Last month, thanks to the S.C House of Representatives, the Palmetto State joined more than 40 states trying to restrict the use of drones by state and local law enforcement agencies, arguing drone technology has outpaced laws governing their use and threatens basic privacy rights.
Pushed by reliably conservative Republicans, the Freedom from Unwarranted Surveillance Act would forbid state and local law enforcement agencies from deploying drones to gather evidence without a search warrant from a judge, except in cases of extreme risk to public safety.
But the bill also enjoys the backing of the American Civil Liberties Union, which in 2013 supported similar legislation proposed in at least 43 states and enacted in nine.
The bill passed the S.C. House unanimously.
“I was a little surprised that something this comprehensive passed without any opposition, but I think that’s [a] testament to what a lot of us are hearing from our constituents,” says Rep. Dan Hamilton (R-Greenville), who introduced the bill in the House.
He says his legislation was prompted by Congress’ 2012 passage of the Federal Aviation Agency Modernization Act, which introduced new federal rules for drones, and by drone companies looking to develop the domestic market as overseas wars wind down.
“That just meant there’s going to be more of them in the skies,” Hamilton says. “The FAA’s job is to make sure the skies are safe, but they aren’t really set up to make sure that our privacy is protected. They’ve left it up to the states to come up with privacy regulations and laws.”
He adds, “It was a very bipartisan effort. The ACLU was on board and helped throughout the whole process. Of course, I’m a Republican, so that doesn’t happen a lot with my bills.”
Victoria Middleton, director of ACLU of South Carolina, praises Hamilton and his fellow bill-backers for getting out front on a rapidly developing issue. “Anyone who’s been paying attention — to the proliferation of surveillance cameras and the buzz about drones, or to the scope of NSA spying on citizens — knows that technology has outstripped regulation and privacy protection,” she writes in an email. “We’ve found local law enforcement unresponsive, on the whole, to our requests for information about their procurement, use, storage, security handling or the records they are obtaining.”
Here in the Midlands, the Richland County Sheriff’s Department and the Columbia Police Department each debuted an unmanned helicopter equipped with a camera in 2011.
Columbia Police Department spokesperson Jennifer Timmons says the department would have to read the legislation before determining whether it would impact current operations. She said the department’s “camera ‘copter” is currently being repaired, but is used in gathering evidence with a search warrant and assisting officers in search and rescue operations.
Meanwhile, Jeff Moore, executive director of the South Carolina Sheriffs’ Association, says his group hasn’t formally discussed the legislation yet, but they do believe that drones have a role to play in law enforcement. At the same time, he said, law enforcement does need to be mindful of people’s privacy concerns.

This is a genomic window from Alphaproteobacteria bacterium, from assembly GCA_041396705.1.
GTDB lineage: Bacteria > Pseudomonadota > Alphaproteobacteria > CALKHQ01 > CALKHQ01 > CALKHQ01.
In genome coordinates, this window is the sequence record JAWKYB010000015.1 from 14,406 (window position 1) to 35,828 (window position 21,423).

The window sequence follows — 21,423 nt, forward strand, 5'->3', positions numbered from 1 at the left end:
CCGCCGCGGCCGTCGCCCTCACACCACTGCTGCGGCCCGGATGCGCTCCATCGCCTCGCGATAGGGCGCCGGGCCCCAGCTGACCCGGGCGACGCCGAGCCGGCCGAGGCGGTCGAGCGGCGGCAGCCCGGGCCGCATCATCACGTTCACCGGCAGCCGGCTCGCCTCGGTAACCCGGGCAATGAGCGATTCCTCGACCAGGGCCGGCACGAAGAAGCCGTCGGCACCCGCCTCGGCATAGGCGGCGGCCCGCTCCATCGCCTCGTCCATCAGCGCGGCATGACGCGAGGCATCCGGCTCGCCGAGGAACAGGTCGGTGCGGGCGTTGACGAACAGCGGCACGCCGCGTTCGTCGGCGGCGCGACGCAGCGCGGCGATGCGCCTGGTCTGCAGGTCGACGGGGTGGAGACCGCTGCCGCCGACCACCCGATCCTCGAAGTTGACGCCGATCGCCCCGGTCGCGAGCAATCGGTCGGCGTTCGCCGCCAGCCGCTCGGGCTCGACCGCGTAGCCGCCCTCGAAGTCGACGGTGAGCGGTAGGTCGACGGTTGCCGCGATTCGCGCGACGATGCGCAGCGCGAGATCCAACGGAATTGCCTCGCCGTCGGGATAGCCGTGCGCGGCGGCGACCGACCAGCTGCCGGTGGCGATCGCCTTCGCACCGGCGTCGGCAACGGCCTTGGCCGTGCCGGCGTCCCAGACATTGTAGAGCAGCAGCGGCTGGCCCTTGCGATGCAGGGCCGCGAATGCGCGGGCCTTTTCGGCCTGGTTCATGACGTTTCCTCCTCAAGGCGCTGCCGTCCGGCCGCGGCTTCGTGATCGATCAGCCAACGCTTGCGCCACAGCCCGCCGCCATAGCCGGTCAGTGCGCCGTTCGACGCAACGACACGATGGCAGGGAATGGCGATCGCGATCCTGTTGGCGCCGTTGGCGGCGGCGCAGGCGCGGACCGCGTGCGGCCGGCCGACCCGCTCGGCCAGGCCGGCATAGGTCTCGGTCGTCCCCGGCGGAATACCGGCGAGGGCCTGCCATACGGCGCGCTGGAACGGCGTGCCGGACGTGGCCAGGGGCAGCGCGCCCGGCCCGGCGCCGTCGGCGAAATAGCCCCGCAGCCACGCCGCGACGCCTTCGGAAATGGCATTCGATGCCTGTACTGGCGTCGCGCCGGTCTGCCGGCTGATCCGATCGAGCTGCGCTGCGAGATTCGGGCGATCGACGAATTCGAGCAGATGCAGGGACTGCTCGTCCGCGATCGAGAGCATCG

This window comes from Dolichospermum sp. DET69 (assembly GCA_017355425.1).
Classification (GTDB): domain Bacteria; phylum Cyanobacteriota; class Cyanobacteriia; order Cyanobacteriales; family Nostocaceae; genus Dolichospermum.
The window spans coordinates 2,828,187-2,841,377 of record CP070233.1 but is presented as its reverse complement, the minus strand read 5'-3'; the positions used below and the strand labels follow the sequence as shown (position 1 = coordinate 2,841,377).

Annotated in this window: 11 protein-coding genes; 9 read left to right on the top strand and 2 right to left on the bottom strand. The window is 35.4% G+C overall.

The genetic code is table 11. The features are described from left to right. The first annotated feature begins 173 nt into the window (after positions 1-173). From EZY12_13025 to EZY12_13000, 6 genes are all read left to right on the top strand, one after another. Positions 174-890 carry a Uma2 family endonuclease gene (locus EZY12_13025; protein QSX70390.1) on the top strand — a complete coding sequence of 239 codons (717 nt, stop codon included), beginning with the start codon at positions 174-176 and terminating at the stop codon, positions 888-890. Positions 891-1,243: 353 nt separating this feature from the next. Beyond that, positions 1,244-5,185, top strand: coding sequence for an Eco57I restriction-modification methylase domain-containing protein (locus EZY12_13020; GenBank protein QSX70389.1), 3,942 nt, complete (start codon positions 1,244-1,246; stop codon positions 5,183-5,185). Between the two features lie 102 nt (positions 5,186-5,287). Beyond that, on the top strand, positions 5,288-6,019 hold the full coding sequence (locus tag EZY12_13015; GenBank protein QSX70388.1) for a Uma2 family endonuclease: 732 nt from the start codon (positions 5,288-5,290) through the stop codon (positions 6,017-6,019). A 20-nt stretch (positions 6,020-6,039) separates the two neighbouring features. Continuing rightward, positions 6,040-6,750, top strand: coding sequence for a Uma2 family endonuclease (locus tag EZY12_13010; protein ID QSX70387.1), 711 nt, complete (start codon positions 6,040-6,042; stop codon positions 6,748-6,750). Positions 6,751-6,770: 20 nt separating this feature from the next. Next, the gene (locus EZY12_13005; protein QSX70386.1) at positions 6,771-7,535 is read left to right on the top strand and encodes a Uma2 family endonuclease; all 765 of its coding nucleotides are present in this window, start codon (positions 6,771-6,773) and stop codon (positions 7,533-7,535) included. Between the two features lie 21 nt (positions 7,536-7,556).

Update: The Richland County Sheriff’s Department has now weighed in, and they aren’t pleased with the bill.
H. 3514 has been sent to the Senate Judiciary Committee, where it has been referred to a subcommittee. It’s not yet scheduled for further discussion, according to a committee staffer.
As of yet, no one has introduced state legislation to regulate the private sector use of drones, which is where South Carolina has seen its most publicized drone activity. In 2012 in Orangeburg County, an animal rights group attempted to send a drone over a pigeon shoot, a controversial event in which live birds are launched into the air and promptly shot, “to legally videotape the massive cruelty that will unfold,” as a press release from Showing Animals Respect & Kindness (SHARK) put it.
Shortly after SHARK launched its drone, the cantankerous hunters turned their shotguns on the unmanned flying machine and dealt it the same fate as the pigeons.
Hamilton says legislation restricting private-sector use of drones will be forthcoming.
To better appreciate the confusion arising from the gap between drone capabilities and regulations on their use, look to the frozen lakes of Minnesota, where last week the FAA spiked Lakemaid Lager’s plans to deliver cases of beer to the ice-fishing shacks that pop up by the thousands during that state’s long winters.
Shortly after Lakemaid’s beautifully conducted maiden delivery, which relied solely on a shack’s coordinates for navigation, the FAA informed the brewer that it had violated several regulations, including a ban on commercial deliveries via drone.
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